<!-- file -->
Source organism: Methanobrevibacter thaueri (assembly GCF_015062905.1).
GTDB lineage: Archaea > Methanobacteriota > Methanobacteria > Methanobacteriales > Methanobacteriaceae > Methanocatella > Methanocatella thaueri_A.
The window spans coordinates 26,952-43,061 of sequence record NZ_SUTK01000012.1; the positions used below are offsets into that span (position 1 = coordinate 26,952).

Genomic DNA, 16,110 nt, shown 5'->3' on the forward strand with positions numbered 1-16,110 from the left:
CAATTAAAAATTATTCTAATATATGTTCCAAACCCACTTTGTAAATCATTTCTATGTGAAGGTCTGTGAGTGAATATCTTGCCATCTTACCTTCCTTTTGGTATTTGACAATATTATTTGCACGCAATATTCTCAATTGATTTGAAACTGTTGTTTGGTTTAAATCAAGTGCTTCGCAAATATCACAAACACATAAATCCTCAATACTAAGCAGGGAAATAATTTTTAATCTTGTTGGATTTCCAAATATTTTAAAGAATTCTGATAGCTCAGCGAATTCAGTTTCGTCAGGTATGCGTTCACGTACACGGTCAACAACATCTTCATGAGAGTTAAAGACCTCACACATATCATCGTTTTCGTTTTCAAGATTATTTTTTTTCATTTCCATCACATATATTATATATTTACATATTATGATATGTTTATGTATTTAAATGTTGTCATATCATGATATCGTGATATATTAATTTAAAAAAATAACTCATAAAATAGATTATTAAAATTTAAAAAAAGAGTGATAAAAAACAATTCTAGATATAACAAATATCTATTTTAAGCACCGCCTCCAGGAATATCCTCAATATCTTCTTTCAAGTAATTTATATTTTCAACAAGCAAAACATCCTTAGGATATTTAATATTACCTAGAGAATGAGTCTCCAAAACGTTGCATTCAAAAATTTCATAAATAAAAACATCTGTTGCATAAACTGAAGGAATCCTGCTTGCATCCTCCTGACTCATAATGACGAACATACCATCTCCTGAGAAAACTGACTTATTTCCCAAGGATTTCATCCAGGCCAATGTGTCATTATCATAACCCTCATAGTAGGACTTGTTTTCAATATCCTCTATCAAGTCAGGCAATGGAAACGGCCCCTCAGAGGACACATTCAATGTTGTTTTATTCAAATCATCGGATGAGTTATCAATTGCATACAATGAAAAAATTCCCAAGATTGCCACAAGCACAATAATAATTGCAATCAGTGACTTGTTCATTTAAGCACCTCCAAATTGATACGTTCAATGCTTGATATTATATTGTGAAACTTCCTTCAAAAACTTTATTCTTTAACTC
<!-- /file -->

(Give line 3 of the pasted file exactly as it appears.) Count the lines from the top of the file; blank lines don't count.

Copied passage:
The window spans coordinates 26,952-43,061 of sequence record NZ_SUTK01000012.1; the positions used below are offsets into that span (position 1 = coordinate 26,952).